How Jams’ Welcome to the Dark Ages inspired The 400 Remix Project –

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KLF - Welcome to the Dark Ages

KLF – Welcome to the Dark Ages

The 400 Remix project emerged from KLF/Justified Ancients of Mu Mu’s wacky antics in Liverpool last year, Getintothis’ Gary Aster chats the next generation of Jams funsters.

Today sees the release of an interesting collaborative project which began…well, where to begin and how to begin? Things have a habit of getting more than a little confusing when the Justified Ancients of Mu Mu, also known as the KLF, are involved. Only they’re not involved, at least not directly, so hopefully we should be able to find a path through all this.

It seems to me that there are 3 potential beginnings to this story – a trilogy of beginnings if you will, and I will if you will. Thirty years ago, just as they were about to unleash their so-bad-it’s-good international hit single Doctorin’ the Tardis on an unsuspecting world, the Justified Ancients of Mu Mu (or Jams, for short) wrote back to a young fan by the name of Andy Gell, who had sent them a demo tape. They advised him to start his own label and release his music himself. Thirty years later, on the anniversary of the release of Doctorin’ the Tardis, Andy Gell (with the help of a lot of friends) has finally followed that advice. So that’s one place where we might begin.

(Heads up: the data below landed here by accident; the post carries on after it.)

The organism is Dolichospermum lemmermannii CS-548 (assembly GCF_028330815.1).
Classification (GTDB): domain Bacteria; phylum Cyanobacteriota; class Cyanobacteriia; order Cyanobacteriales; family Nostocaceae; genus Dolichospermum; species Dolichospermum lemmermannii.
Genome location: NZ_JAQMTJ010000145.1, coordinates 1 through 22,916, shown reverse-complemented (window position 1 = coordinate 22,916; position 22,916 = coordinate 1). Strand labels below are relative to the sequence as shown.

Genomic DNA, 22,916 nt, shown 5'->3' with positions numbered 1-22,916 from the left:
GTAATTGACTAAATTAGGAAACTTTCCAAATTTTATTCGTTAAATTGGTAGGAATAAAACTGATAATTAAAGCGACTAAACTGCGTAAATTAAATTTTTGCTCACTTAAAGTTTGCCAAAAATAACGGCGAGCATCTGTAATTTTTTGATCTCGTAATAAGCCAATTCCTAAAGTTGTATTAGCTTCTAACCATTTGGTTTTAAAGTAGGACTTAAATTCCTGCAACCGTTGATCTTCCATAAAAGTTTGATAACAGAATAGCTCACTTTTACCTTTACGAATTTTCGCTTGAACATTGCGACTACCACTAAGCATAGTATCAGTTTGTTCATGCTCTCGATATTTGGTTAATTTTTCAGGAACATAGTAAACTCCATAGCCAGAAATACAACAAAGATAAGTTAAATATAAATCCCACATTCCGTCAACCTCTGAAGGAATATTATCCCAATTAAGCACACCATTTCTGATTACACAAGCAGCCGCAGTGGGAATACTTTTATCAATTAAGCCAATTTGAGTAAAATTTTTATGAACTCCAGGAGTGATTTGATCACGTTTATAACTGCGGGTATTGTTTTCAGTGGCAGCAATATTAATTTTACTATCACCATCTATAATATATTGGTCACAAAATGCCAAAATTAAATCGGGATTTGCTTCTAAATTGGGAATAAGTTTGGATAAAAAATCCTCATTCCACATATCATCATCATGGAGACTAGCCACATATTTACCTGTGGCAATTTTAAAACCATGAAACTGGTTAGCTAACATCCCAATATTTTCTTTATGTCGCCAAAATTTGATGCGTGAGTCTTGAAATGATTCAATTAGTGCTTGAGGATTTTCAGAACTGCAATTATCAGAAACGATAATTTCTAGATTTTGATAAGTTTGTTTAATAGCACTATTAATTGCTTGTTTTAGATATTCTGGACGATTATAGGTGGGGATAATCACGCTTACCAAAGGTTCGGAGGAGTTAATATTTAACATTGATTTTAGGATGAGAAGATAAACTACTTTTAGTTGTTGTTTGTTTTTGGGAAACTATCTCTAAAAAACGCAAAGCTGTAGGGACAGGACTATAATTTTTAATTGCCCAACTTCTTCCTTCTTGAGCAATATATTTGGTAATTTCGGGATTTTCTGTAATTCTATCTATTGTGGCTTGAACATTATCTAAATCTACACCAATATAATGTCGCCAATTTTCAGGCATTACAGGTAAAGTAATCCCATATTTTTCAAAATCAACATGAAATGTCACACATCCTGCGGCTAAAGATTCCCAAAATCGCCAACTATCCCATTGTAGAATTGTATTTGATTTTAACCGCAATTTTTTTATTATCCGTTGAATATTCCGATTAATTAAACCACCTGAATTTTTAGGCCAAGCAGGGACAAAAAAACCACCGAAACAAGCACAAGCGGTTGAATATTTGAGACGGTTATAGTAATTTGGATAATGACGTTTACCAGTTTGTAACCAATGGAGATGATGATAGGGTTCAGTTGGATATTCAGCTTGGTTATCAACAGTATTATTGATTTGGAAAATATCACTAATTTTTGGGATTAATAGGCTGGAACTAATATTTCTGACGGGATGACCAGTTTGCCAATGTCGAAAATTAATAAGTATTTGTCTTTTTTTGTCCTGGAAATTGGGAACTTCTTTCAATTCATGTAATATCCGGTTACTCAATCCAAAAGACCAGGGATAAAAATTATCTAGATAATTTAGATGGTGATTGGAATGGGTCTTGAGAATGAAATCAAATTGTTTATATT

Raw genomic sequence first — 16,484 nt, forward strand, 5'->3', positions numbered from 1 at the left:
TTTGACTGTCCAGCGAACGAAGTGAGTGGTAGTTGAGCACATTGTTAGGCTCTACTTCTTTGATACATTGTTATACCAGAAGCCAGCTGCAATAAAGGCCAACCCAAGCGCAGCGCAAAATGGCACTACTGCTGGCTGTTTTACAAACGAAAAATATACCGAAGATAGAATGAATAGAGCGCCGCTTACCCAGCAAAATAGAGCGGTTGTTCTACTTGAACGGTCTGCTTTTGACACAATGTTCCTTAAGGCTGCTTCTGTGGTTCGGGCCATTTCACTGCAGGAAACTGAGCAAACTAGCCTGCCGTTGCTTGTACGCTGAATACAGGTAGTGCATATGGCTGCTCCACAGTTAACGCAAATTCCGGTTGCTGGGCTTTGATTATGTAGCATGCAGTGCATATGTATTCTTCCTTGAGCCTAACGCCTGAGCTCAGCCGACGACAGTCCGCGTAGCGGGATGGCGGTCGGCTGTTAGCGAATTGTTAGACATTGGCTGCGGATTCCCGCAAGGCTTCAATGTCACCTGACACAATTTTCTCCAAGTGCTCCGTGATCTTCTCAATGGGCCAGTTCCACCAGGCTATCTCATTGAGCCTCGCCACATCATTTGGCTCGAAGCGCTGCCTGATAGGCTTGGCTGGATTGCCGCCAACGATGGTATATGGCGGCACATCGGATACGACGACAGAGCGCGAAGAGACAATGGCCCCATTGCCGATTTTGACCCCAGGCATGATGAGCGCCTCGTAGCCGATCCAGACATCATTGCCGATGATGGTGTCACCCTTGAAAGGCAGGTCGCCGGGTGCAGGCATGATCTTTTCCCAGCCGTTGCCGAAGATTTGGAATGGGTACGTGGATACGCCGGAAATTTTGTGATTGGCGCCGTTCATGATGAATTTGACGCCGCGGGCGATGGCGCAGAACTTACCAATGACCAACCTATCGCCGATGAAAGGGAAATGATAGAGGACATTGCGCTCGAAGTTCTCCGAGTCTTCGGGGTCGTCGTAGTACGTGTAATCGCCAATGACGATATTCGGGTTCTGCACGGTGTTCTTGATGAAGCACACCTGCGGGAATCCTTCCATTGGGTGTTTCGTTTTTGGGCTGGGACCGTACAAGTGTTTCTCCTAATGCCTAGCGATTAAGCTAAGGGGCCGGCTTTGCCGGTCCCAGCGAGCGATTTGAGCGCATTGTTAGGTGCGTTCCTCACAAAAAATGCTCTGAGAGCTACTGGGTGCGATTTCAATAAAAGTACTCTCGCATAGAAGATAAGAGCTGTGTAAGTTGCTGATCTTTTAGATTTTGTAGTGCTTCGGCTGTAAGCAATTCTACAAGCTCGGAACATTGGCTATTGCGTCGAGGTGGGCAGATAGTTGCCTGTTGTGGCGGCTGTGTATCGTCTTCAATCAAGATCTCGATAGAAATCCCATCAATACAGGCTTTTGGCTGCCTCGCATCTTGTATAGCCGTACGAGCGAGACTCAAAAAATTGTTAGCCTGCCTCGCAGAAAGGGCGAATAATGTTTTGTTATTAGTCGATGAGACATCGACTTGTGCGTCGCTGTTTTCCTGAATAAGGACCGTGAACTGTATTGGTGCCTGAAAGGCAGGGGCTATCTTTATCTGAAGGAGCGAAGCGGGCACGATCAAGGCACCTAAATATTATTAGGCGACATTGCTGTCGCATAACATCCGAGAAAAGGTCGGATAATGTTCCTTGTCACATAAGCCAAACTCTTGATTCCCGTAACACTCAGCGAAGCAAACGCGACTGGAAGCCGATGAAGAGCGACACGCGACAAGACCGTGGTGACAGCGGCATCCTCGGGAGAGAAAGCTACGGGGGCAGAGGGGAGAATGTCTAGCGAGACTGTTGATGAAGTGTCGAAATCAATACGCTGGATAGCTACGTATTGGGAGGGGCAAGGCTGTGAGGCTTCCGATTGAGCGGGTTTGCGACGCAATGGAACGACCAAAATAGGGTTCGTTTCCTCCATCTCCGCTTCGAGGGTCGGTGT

But looked at another way, this idea was really conceived in Liverpool in August of last year when the Justified Ancients of Mu Mu made their much heralded return after a 23 year absence, accompanied by 400 of their most ardent fans (myself included) who “volunteered” to assist the Jams in their endeavours. That event or ‘situation’ was positively pregnant with meaning and potential. And now, nine months later something new has been born – The 400 Remix Project.

Or maybe the real beginning of this project was some time shortly after the Jams’ Liverpool ‘situation’, when Andy Gell (remember him?) made a seemingly innocuous remark in one of the Facebook groups formed by members of the 400. Andy joked about the possibility of re-recording the Jams’ 1991 hit single It’s Grim Up North utilising the velvet tones of Oliver Senton.